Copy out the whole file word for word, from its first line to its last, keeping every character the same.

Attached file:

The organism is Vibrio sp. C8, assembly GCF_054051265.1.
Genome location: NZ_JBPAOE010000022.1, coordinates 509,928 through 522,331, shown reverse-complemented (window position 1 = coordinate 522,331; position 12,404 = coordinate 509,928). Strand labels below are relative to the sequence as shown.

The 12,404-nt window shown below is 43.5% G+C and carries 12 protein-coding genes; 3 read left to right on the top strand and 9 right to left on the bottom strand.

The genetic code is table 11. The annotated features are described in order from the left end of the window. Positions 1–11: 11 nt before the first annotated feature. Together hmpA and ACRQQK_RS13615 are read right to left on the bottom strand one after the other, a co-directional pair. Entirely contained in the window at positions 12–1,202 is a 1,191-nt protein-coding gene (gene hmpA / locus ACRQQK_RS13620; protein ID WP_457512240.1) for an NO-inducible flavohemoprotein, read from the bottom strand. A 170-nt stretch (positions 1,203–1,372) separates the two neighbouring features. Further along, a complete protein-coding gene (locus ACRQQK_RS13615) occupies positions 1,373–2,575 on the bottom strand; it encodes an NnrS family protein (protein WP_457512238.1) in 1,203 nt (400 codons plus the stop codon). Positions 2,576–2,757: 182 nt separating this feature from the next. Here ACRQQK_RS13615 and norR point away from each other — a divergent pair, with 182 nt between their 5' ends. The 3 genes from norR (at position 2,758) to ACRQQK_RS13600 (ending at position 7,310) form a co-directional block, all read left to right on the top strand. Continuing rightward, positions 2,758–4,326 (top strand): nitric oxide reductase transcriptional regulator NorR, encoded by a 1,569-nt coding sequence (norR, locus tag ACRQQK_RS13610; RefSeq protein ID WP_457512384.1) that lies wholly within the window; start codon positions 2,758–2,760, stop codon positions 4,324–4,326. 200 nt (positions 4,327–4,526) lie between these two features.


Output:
The organism is Vibrio sp. C8, assembly GCF_054051265.1.
Genome location: NZ_JBPAOE010000022.1, coordinates 509,928 through 522,331, shown reverse-complemented (window position 1 = coordinate 522,331; position 12,404 = coordinate 509,928). Strand labels below are relative to the sequence as shown.

The 12,404-nt window shown below is 43.5% G+C and carries 12 protein-coding genes; 3 read left to right on the top strand and 9 right to left on the bottom strand.

The genetic code is table 11. The annotated features are described in order from the left end of the window. Positions 1–11: 11 nt before the first annotated feature. Together hmpA and ACRQQK_RS13615 are read right to left on the bottom strand one after the other, a co-directional pair. Entirely contained in the window at positions 12–1,202 is a 1,191-nt protein-coding gene (gene hmpA / locus ACRQQK_RS13620; protein ID WP_457512240.1) for an NO-inducible flavohemoprotein, read from the bottom strand. A 170-nt stretch (positions 1,203–1,372) separates the two neighbouring features. Further along, a complete protein-coding gene (locus ACRQQK_RS13615) occupies positions 1,373–2,575 on the bottom strand; it encodes an NnrS family protein (protein WP_457512238.1) in 1,203 nt (400 codons plus the stop codon). Positions 2,576–2,757: 182 nt separating this feature from the next. Here ACRQQK_RS13615 and norR point away from each other — a divergent pair, with 182 nt between their 5' ends. The 3 genes from norR (at position 2,758) to ACRQQK_RS13600 (ending at position 7,310) form a co-directional block, all read left to right on the top strand. Continuing rightward, positions 2,758–4,326 (top strand): nitric oxide reductase transcriptional regulator NorR, encoded by a 1,569-nt coding sequence (norR, locus tag ACRQQK_RS13610; RefSeq protein ID WP_457512384.1) that lies wholly within the window; start codon positions 2,758–2,760, stop codon positions 4,324–4,326. 200 nt (positions 4,327–4,526) lie between these two features.